13. The method according to Claim 10 further comprising comparing the input signal to the feedback signal in at least one iteration to determine at least one difference therebetween; and wherein the adjusting comprises adjusting an impedance of the adjustable impedance matching based upon the at least one difference.
  14. The method according to Claim 13 wherein the at least one iteration comprises a plurality of iterations; and further comprising adding a correction value to the input signal in each iteration.
EP11150092.2A 2011-01-04 2011-01-04 Wireless communications device with an adjustable impedance matching network and associated methods Active EP2472728B1 (en)

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EP11150092.2A EP2472728B1 (en) 2011-01-04 2011-01-04 Wireless communications device with an adjustable impedance matching network and associated methods
CA2763515A CA2763515C (en) 2011-01-04 2012-01-03 Wireless communications device with an adjustable impedance matching network and associated methods

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EP2472728A1 EP2472728A1 (en) 2012-07-04
EP2472728B1 true EP2472728B1 (en) 2013-11-27

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Cited By (1)

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Publication number Priority date Publication date Assignee Title
US9930725B2 (en) 2014-12-16 2018-03-27 Apple Inc. Wireless electronic device with multiradio controller integrated circuit

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Publication number Priority date Publication date Assignee Title
US3919644A (en) * 1970-02-02 1975-11-11 Gen Dynamics Corp Automatic antenna coupler utilizing system for measuring the real part of the complex impedance or admittance presented by an antenna or other network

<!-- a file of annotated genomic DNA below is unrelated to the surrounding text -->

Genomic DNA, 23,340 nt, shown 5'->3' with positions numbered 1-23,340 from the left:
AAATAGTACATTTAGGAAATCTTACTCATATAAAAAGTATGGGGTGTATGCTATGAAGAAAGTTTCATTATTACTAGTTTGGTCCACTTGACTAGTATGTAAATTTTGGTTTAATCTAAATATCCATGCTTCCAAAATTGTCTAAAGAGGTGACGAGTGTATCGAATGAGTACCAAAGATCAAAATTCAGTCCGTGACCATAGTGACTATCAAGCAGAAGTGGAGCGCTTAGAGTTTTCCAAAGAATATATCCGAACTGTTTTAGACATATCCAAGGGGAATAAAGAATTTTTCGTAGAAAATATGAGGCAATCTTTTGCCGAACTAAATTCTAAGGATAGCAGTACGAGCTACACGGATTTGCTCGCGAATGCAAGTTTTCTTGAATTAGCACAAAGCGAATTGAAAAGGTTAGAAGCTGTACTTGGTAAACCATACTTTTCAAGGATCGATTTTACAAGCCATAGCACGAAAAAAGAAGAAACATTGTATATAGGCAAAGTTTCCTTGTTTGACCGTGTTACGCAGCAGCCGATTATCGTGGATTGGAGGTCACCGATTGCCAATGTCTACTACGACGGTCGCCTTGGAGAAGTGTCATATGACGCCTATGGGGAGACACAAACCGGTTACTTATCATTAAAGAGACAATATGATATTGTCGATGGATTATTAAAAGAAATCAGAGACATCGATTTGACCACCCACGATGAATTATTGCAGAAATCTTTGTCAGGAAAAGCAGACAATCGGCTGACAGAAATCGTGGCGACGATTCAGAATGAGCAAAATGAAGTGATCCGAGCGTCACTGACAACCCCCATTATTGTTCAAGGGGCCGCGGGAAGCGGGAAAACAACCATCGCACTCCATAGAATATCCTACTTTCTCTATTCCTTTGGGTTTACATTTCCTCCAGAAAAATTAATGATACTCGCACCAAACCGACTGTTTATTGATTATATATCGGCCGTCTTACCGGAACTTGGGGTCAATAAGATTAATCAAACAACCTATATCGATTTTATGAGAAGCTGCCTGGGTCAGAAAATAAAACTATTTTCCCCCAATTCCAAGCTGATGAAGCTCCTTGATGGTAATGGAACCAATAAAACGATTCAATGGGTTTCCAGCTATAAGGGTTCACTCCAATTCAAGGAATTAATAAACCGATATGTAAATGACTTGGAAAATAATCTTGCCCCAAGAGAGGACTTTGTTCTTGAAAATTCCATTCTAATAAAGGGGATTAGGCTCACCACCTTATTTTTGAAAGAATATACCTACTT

GB2178616B (en) * 1985-07-26 1989-04-26 Marconi Co Ltd Impedance matching arrangement
US6845126B2 (en) * 2001-01-26 2005-01-18 Telefonaktiebolaget L.M. Ericsson (Publ) System and method for adaptive antenna impedance matching
US7375603B2 (en) * 2003-10-03 2008-05-20 Stmicroelectronics S.A. Integrated coupler
US8280323B2 (en) * 2006-10-11 2012-10-02 Bae Systems Information And Electronic Systems Integration Inc. Fuzzy logic control of an RF power amplifier for automatic self-tuning
US7714676B2 (en) * 2006-11-08 2010-05-11 Paratek Microwave, Inc. Adaptive impedance matching apparatus, system and method

Cited By (1)

* Cited by examiner, † Cited by third party
Publication number Priority date Publication date Assignee Title
US9930725B2 (en) 2014-12-16 2018-03-27 Apple Inc. Wireless electronic device with multiradio controller integrated circuit

Also Published As

Publication number Publication date
CA2763515C (en) 2015-11-24
EP2472728A1 (en) 2012-07-04
CA2763515A1 (en) 2012-07-04